Hole in the Donut Cultural Travel
The town of Durnstein in Lower Austria was named for the Medieval stone castle, now in ruins, which overlooks it

Click on above photo to view it in large format: The town of Durnstein in the Wachau Valley of Austria was named for the Medieval stone castle, now in ruins, which overlooks it. One of the many beautiful sights seen during my Grand European Tour with Viking River Cruises.

Melk Abbey, which sits on a rocky promontory above the town of Melk, was founded in 1089 when King Leopold II of Austria donated the land to Benedictine monks

Click on above photo to view it in large format: Melk Abbey, which sits on a rocky promontory above the town of Melk, Austria, was founded in 1089 when King Leopold II donated land for the monastery to Benedictine monks. One of the many magnificent sites seen during my Grand European Tour with Viking River Cruises.

The English historian, Edward Gibbon, once remarked that, “According to the law of custom, and perhaps of reason, foreign travel completes the education of an English gentleman.” Gibbon might well be considered an authority on the issue. In 1763, he embarked on a tour of continental Europe. A year later, while sitting amid the ruins of Rome, he conceived the idea for a book which later became The History of the Decline and Fall of the Roman Empire: 1776–1788. Gibbon was following in the footsteps of aristocratic young European men, for whom education was not complete without a Grand Tour of the capitols and cultural centers of Europe. Though the Grand Tour ceased to be an element of the educational landscape in the mid-1800’s, the tradition is still alive and well, as I discovered on my recent Viking River Grand European Tour.

For hundreds of years, these windmills in Kinderdijk, Holland drained lands that lie more than 20 feet below the water level

For hundreds of years, these windmills in Kinderdijk, Holland drained lands that lie more than 20 feet below the water level

My cruise began at the waterfront in Amsterdam, where Viking Skadi was docked. We sailed just before midnight, heading south to Kinderdijk, the largest remaining collection of windmills in Holland. By morning, we were anchored on the shores of the Lek River, looking down upon a landscape where 19 historic windmills stood more than 20 feet below water level. It was easy to imagine that this area had once been an uninhabitable swamp. The ingenious Dutch, however, made these low-lying lands safe for human habitation through the use of windmills. Read More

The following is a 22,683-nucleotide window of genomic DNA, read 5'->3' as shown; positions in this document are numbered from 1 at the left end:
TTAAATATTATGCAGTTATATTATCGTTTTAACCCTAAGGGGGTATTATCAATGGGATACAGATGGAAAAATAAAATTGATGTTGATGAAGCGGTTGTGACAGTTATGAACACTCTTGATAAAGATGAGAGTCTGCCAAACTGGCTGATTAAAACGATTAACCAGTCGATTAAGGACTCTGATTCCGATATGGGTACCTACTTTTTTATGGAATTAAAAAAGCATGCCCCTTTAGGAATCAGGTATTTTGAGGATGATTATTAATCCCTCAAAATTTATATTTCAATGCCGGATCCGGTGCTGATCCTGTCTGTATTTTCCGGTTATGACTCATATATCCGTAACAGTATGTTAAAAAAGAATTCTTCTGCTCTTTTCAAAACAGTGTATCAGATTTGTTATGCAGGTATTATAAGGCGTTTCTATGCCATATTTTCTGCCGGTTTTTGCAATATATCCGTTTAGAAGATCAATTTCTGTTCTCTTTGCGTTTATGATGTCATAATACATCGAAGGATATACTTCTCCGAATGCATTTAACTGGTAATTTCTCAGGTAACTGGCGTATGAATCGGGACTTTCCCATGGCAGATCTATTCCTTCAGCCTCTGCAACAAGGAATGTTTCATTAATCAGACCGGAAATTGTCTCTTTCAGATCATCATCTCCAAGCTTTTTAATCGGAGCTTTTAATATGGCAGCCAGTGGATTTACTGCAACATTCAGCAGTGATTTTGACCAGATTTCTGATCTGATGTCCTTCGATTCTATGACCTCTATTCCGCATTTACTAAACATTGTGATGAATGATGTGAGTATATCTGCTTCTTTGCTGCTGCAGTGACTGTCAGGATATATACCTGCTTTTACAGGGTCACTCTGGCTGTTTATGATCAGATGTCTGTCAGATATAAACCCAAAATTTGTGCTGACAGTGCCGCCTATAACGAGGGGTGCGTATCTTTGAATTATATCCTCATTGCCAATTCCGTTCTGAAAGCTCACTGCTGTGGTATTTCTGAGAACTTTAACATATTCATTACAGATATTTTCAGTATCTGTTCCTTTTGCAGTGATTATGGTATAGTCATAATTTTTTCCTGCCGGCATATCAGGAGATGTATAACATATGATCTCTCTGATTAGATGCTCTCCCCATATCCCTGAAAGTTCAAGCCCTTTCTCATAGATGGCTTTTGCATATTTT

Exquisite Japanese Gardens at Melk Abbey, a Benedictine Monastery in the Wachau Valley of Lower Austria

Click on above photo to view it in large format: The Japanese Garden at Melk Abbey, a Benedictine Monastery in the Wachau Valley of Lower Austria. One of the many exquisite sites seen during my Grand European Tour with Viking River Cruises.

In Lower Bavaria, the town of Passau, Germany, is located at the confluence of the Danube, Ilz, and Inn Rivers. Note the muddy color of the Inn River at the top, which carries silt from Alpen meltwaters, as opposed to the green Danube in the foreground.

Click on above photo to view it in large format: In Lower Bavaria, the town of Passau, Germany, is located at the confluence of the Danube, Ilz, and Inn Rivers. Note the muddy color of the Inn River at the top, which carries silt from Alpen meltwaters, as opposed to the green Danube in the foreground. One of the many gorgeous sites seen during my Grand European Tour with Viking River Cruises.

Veste Oberhaus Fortress, founded in 1219, crowns a high hill that overlooks the town of Passau, Germany.

Click on above photo to view it in large format: Veste Oberhaus Fortress, founded in 1219, crowns a high hill that overlooks the town of Passau, Germany. One of the many magnificent sites seen during my Grand European Tour with Viking River Cruises.